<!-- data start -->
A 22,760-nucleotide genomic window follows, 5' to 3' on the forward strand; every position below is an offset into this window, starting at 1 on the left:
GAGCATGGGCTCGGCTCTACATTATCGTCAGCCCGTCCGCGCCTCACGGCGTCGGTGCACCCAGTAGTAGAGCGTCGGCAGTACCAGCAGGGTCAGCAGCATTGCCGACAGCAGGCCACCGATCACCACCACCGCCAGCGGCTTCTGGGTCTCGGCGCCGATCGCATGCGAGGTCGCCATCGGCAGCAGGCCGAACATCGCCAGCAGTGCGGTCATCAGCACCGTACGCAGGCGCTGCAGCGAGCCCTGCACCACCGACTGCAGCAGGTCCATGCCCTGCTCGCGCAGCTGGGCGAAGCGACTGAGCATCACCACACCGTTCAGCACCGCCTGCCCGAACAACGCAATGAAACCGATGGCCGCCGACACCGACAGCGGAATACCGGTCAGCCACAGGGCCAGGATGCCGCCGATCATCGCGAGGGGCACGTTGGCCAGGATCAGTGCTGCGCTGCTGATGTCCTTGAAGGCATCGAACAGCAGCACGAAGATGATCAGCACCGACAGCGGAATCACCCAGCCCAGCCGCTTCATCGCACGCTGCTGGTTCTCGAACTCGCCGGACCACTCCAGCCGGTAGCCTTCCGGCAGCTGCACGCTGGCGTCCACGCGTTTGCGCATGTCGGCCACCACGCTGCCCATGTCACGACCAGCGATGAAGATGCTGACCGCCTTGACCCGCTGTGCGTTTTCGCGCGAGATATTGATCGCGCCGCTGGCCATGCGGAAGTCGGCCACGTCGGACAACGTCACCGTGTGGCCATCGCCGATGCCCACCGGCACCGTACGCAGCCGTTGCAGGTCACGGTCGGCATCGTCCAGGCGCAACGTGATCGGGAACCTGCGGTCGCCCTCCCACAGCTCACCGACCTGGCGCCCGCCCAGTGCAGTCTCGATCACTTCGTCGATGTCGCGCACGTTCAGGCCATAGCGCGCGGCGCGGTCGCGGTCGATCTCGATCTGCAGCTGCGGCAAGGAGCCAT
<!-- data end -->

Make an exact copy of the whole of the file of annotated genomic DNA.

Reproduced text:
A 22,760-nucleotide genomic window follows, 5' to 3' on the forward strand; every position below is an offset into this window, starting at 1 on the left:
GAGCATGGGCTCGGCTCTACATTATCGTCAGCCCGTCCGCGCCTCACGGCGTCGGTGCACCCAGTAGTAGAGCGTCGGCAGTACCAGCAGGGTCAGCAGCATTGCCGACAGCAGGCCACCGATCACCACCACCGCCAGCGGCTTCTGGGTCTCGGCGCCGATCGCATGCGAGGTCGCCATCGGCAGCAGGCCGAACATCGCCAGCAGTGCGGTCATCAGCACCGTACGCAGGCGCTGCAGCGAGCCCTGCACCACCGACTGCAGCAGGTCCATGCCCTGCTCGCGCAGCTGGGCGAAGCGACTGAGCATCACCACACCGTTCAGCACCGCCTGCCCGAACAACGCAATGAAACCGATGGCCGCCGACACCGACAGCGGAATACCGGTCAGCCACAGGGCCAGGATGCCGCCGATCATCGCGAGGGGCACGTTGGCCAGGATCAGTGCTGCGCTGCTGATGTCCTTGAAGGCATCGAACAGCAGCACGAAGATGATCAGCACCGACAGCGGAATCACCCAGCCCAGCCGCTTCATCGCACGCTGCTGGTTCTCGAACTCGCCGGACCACTCCAGCCGGTAGCCTTCCGGCAGCTGCACGCTGGCGTCCACGCGTTTGCGCATGTCGGCCACCACGCTGCCCATGTCACGACCAGCGATGAAGATGCTGACCGCCTTGACCCGCTGTGCGTTTTCGCGCGAGATATTGATCGCGCCGCTGGCCATGCGGAAGTCGGCCACGTCGGACAACGTCACCGTGTGGCCATCGCCGATGCCCACCGGCACCGTACGCAGCCGTTGCAGGTCACGGTCGGCATCGTCCAGGCGCAACGTGATCGGGAACCTGCGGTCGCCCTCCCACAGCTCACCGACCTGGCGCCCGCCCAGTGCAGTCTCGATCACTTCGTCGATGTCGCGCACGTTCAGGCCATAGCGCGCGGCGCGGTCGCGGTCGATCTCGATCTGCAGCTGCGGCAAGGAGCCAT